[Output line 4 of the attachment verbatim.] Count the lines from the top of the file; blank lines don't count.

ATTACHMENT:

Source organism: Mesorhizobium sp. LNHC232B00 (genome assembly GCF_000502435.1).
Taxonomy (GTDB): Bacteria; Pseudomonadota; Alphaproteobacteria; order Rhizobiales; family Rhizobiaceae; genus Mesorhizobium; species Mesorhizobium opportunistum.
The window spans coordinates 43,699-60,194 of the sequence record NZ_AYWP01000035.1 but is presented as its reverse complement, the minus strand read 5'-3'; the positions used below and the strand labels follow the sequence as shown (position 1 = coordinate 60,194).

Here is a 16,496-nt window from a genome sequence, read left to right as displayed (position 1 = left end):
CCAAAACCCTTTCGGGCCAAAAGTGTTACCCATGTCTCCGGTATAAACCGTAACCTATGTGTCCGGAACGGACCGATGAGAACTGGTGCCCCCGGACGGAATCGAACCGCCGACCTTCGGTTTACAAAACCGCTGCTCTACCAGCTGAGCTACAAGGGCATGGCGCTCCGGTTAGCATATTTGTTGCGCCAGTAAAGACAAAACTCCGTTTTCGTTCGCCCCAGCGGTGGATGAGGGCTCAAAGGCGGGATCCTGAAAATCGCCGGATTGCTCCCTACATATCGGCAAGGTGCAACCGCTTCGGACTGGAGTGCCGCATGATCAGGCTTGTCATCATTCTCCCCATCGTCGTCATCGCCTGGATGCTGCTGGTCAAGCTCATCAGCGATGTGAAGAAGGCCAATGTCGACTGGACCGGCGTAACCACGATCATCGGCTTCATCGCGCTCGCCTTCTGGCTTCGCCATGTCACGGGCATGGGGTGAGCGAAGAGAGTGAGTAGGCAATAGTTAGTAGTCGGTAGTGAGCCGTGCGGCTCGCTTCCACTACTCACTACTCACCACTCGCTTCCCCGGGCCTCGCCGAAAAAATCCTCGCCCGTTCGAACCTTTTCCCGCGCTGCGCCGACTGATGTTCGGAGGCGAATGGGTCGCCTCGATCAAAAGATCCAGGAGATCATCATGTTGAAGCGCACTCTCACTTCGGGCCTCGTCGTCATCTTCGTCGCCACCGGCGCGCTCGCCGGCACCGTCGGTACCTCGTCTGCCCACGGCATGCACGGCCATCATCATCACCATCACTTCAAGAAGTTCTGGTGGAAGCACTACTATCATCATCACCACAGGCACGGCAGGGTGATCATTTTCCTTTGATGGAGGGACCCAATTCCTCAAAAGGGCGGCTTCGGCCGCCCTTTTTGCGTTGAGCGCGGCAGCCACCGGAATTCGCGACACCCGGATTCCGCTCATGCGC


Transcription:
Here is a 16,496-nt window from a genome sequence, read left to right as displayed (position 1 = left end):